What’s in a name?
Like a train wreck, we saw this one coming a mile away. Chevrolet has had a muddled lineage in South Africa with recycled Holdens and Opels wearing the bowties for the first couple of decades, and then more recently snatching that identity from Korean Daewoos. The marque’s current reputation, despite the testosterone-fuelled Lumina, is still one for young mums, bolstered by a good reputation for after sales support and servicing. Ford too has a good rep for service, and a flair for consistently delivering good commercials and middling sedans and hatches. Then there’s Volkswagen, the German champion of the people’s car. For years, VW has pulled off sporty and classy, keeping the badge aspirational for a number of reasons. The Mk1 Golf led the entry segment for three decades, building badge equity in a process that never happens overnight. We would usually be critical of the sort of subjectivity that could make the badge more important than the metal. But what we saw in action here, from the buyers themselves, offers up some insight into the desirability – and likely sales success – of the vehicles we’ve lined up.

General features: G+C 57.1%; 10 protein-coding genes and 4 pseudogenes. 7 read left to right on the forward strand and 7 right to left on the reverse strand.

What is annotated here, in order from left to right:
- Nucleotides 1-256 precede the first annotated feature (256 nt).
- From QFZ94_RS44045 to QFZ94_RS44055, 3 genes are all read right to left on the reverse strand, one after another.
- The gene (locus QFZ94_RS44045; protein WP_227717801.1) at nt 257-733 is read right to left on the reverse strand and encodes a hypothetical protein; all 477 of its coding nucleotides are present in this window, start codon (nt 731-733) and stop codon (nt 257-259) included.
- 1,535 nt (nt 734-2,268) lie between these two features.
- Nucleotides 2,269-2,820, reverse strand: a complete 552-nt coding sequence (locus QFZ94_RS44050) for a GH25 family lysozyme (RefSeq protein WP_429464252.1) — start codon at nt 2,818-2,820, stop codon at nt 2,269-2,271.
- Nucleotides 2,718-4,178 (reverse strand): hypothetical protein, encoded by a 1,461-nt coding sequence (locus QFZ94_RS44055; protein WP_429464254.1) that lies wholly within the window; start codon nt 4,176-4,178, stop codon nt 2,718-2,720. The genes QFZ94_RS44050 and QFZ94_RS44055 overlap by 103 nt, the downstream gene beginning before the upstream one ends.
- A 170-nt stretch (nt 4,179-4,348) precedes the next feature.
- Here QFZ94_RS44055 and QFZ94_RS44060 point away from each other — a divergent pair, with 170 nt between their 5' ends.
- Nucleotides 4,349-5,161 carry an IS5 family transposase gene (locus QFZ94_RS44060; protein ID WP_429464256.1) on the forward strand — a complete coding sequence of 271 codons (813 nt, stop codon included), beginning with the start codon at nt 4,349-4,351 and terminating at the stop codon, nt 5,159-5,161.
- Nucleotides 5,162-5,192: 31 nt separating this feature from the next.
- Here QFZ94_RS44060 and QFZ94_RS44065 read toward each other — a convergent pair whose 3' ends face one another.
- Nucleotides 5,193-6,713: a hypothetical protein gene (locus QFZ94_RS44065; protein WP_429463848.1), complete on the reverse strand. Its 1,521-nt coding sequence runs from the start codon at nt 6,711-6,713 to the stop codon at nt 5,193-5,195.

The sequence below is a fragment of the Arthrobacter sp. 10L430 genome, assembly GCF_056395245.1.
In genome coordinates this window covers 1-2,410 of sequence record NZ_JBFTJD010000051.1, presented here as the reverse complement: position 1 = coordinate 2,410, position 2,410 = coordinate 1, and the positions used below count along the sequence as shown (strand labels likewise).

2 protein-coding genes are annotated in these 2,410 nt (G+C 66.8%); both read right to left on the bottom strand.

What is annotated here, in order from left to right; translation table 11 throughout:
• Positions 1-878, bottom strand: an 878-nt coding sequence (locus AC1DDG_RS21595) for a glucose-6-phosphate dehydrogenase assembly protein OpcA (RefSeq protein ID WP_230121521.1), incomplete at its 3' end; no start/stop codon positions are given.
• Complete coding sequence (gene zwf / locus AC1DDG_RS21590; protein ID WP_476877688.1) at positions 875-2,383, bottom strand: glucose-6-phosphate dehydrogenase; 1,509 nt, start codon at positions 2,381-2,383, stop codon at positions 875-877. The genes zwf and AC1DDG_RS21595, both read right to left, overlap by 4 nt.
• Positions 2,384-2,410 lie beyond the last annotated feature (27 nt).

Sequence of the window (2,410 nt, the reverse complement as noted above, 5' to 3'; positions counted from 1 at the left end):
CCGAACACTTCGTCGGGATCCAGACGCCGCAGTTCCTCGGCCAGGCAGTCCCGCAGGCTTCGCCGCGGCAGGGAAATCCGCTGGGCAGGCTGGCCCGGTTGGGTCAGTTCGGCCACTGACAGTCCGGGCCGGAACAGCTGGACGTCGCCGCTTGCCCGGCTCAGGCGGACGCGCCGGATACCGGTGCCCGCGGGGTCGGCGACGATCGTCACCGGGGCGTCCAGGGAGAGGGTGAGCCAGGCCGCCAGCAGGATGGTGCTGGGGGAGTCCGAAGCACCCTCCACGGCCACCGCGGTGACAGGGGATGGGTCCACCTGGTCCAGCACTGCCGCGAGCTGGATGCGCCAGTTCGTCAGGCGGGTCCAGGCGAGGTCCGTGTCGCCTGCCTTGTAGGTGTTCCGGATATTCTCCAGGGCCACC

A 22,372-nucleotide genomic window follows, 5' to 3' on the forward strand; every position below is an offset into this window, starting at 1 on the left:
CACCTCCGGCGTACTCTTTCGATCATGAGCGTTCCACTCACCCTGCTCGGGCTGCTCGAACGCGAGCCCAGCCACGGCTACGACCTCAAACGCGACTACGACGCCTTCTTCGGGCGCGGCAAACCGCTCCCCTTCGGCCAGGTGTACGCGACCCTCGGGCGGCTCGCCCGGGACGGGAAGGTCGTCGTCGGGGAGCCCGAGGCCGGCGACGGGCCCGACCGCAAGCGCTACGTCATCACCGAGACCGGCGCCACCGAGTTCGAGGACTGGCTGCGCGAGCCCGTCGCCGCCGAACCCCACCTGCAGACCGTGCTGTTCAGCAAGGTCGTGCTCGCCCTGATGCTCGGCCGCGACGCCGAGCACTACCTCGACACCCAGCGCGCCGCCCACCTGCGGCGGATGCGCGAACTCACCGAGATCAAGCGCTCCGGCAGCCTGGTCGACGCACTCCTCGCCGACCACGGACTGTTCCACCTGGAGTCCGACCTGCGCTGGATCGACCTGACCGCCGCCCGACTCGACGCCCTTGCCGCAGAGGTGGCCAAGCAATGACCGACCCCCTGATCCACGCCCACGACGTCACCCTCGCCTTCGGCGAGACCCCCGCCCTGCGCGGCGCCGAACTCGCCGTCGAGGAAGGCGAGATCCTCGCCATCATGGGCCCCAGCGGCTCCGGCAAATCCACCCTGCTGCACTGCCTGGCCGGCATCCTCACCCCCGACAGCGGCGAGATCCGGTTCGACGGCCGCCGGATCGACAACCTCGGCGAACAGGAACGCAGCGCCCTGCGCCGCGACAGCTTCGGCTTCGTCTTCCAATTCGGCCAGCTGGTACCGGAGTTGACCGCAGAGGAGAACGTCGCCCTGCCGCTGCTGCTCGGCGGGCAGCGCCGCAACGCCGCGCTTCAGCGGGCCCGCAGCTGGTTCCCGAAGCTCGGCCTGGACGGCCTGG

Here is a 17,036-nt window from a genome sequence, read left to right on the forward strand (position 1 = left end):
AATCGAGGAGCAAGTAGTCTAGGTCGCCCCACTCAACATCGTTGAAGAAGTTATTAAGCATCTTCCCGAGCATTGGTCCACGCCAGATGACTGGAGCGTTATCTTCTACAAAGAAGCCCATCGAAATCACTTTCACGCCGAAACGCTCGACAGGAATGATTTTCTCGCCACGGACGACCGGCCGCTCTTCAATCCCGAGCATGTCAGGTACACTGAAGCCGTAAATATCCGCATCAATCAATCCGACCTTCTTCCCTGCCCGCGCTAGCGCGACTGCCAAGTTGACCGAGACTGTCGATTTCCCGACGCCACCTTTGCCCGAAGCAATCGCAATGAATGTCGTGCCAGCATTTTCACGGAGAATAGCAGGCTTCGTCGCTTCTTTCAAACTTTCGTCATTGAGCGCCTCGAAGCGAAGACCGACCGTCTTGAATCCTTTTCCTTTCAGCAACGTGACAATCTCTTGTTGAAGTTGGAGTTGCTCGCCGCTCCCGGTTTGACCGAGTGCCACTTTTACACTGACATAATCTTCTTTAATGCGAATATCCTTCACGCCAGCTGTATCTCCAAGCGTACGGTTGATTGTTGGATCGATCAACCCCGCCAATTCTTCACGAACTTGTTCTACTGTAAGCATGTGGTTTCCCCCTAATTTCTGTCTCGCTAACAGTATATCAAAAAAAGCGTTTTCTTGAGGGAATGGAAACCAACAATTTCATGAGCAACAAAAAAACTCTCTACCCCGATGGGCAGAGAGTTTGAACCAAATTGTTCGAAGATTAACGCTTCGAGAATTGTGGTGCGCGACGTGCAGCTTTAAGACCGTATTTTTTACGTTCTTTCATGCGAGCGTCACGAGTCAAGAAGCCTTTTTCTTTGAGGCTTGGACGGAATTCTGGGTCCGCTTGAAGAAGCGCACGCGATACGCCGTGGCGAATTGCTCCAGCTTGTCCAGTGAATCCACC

‘The brand is just not appealing to us,’ said every single one of our testers of the Chevrolet Spark.
‘VW has a great reputation for their engineering and for their sporty hatchbacks, like this Vivo.’
‘Ford is a good, reliable brand. This one’s a bit girly though.’
We say: Most manufacturers would kill for the kind of desire Volkswagen has cultivated around its badge. The young aspire to it, the mature revel in it, and it seems the formula can be applied to everything from double cab bakkies to slippery coupes. Ford has done well to emerge from the mid-90s mediocrity of third and fourth generation Escorts, bland Mondeos and regurgitated Lazers, with a new vigour spearheaded by the sportier Focuses and Fiestas. But it cannot hope to match the German brand for understated cool. As for Chevrolet, the marque is starting again from the ground floor after a long absence, brandishing value and service as its new core elements. Those just aren’t sexy, and neither, truth be told, is the new Spark.